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In order to securely store data for a logged-in user, I derive a key from his password when he connects and use it to encrypt the data stored locally for this user.

Without the user password, which I only get when the user connect (only a hash_mac of the password is stored locally for the login), I cannot decipher the data stored for this user.

However in such scenario, if the user loses his password, no one can decipher his data anymore. How one manage such issue?

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    You can't if it should be secure. If the password is lost the data is also lost, this is normal. – Daniel Ruf Nov 28 '15 at 17:58
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Hard to tell how exactly you are encrypting things. In the exact situation you've described user's data is lost and nothing can be done.

However, if you are doing the whole scenario (mind you, there are many pitfalls, and it's easy to devise something that only appears secure), you have some options/

One possible scenario is that the user data is encrypted using a random key. This random key is then encrypted using password-derived key.

Good things about this schema:

  • When user changes password you don't have to re-encrypt all of his data, only the encrypted key, so password changing can finish in a reasonable time.
  • You can have several 'slots', each one containing the actual encryption key encrypted by something different - user password, some master password, whatever, use your imagination.

Bad things:

  • It's much easier steal the encrypted slot, mount an off-line password crack, and then return with known key and steal all data.
  • You have to be extra careful when disposing of a key - if you 'forget' the password, but not completely wipe data from slot, it remains open for password cracking.
  • Your master password/key/whatever is a much better target than user's individual passwords - after all you'll probably have one master password, that can unlock all users' data.
  • You subvert trust in your system - previously only user had access to his data, now the administrator has it as well.
  • Indeed I believe I should warn the user that if he loses his password the data is lost. this is the only truly secure way for me. even if get hacked and all the data is taken from the server it still does not contain enough information to decipher the data. – Nicolas Manzini Nov 28 '15 at 20:37
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    @NicolasManzini There's no 'magical golden key' that can decrypt it only to the 'good guys'. What's more, in this scenario you should also worry about the contents of your RAM. If someone hacks into your server it's plausible he can read some amounts of RAM. And if the server is seized while online, it's a few minutes at least when the RAM is still readable. Even after reboot, so it's possible to boot from USB and just dump whole RAM. – Torinthiel Nov 28 '15 at 20:48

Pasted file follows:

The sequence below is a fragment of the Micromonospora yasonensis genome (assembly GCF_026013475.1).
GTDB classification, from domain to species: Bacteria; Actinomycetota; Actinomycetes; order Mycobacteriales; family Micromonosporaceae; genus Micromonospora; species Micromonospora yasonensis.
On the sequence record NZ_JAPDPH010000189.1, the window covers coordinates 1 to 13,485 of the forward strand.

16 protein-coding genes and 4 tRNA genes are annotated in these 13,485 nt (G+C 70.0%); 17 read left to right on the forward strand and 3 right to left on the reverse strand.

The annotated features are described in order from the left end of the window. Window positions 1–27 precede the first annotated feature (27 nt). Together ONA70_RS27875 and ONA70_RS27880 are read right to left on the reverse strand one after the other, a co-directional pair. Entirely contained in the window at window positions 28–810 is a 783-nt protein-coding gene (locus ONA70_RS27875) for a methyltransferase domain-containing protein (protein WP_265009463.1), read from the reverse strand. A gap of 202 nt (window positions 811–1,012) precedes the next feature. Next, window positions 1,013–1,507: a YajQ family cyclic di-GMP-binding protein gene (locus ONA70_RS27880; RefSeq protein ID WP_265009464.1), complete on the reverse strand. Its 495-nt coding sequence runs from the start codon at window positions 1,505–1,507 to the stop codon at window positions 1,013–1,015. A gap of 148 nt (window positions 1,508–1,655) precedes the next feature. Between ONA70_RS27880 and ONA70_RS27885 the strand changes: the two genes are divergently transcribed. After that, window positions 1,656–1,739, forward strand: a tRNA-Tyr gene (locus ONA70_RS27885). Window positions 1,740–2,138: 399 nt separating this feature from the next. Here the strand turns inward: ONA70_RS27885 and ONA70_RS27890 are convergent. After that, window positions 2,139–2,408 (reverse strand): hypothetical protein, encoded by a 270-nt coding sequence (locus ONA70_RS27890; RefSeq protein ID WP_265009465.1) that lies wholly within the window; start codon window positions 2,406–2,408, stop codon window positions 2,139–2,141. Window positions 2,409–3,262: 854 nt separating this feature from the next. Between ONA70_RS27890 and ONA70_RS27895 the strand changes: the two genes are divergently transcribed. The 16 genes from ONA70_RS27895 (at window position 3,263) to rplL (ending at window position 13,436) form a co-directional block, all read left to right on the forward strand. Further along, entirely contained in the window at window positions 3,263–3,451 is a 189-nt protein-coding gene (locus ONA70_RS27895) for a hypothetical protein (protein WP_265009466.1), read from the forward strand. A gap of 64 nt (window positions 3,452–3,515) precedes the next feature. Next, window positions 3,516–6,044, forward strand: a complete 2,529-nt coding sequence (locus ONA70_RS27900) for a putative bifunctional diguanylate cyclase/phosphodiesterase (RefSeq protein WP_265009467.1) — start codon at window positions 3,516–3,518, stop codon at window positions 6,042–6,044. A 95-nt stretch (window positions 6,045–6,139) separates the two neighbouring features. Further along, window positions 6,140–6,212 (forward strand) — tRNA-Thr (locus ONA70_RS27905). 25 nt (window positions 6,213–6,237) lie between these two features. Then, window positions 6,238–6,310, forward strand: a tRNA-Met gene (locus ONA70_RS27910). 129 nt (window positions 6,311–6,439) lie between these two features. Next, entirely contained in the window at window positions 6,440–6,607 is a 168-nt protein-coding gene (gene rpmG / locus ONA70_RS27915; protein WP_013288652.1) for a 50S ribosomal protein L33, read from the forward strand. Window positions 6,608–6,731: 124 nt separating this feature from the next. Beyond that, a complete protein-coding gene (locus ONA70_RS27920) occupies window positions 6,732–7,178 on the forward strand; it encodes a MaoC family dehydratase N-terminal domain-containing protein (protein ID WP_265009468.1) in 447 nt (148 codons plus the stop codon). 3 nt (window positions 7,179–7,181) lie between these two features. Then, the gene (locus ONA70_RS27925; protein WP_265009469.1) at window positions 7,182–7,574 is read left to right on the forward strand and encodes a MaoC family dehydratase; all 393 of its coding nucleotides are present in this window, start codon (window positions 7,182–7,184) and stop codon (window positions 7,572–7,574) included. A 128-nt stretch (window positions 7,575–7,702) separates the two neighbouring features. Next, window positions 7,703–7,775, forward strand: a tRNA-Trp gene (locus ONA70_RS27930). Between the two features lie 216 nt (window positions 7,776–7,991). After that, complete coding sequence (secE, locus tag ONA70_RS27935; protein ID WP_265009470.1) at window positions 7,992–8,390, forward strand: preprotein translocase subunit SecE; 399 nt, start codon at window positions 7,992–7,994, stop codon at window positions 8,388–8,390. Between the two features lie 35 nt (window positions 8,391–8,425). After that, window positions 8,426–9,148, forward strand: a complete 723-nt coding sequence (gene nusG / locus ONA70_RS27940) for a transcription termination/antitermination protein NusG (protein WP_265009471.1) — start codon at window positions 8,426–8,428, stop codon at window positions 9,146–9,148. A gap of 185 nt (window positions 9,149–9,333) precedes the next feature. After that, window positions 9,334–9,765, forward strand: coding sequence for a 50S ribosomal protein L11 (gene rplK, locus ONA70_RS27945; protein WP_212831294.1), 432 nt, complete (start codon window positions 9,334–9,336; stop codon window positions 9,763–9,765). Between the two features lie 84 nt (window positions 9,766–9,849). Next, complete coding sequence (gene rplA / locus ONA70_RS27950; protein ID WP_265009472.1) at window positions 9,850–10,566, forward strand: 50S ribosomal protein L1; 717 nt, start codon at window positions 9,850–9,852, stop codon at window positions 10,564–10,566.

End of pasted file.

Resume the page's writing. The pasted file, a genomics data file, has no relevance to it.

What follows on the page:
• Indeed I did not thought about the RAM access. I will get rid of the key asap from the memory. fortunately I do not need to encrypt a lot of data. – Nicolas Manzini Nov 28 '15 at 21:13
  • @NicolasManzini Wipe the memory before releasing it and look how to lock memory so that OS does not swap it to disk in the meantime. May I ask what project are you developing? – Torinthiel Nov 28 '15 at 21:20
  • I'm creating a payment method that potential client can implement on their own. Thus they need an API Key and secret that I must store and display to them when they connect to their control panel page. – Nicolas Manzini Nov 28 '15 at 22:05
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One way to prevent disaster if the user losses their key is to use a backup key that can be used to decrypt the data without the user's password. When the user encrypts with their primary encryption key, they also need to encrypt to the backup key.

The second key may be an asymmetric key pair, so that the user (or attacker) only have access to the public key to encrypt their data so it can be decrypted by the backup private key, but cannot give the private key itself to anyone else (accidentally or otherwise).

If your data is large, you may also introduce a data encrypting key (DEK). Instead of encrypting the data using the user's password derived key, you create a DEK to encrypt the data and encrypt the DEK with the data with user's password derived key. You'd also encrypt a second copy of the DEK with the backup key.

Now the problem is how to protect this backup key. Various threat models gives various solutions to this. Some possible options:

  1. Use a hardware security module, with strong audit logging. You'd need to ensure that the physical HSM is located in a secure data center. The HSM ensures that secrets never leaves the HSM without it knowing. You'd need an organizational process for auditing the logs regularly.
  2. Use secret splitting/secret sharing to split the second key to multiple persons. A secret sharing such as Shamir's Secret Sharing allows you to split a secret N ways and requires at least M parts to reconstruct the secret. You can give one part to the user, one part kept by the system administrator, one part is kept by a third party that you both trust; to decrypt without password, you need at least two parties to disclose their share of the secret.
  3. Or simply tell the user to write/print the backup key down and keep it somewhere really safe.

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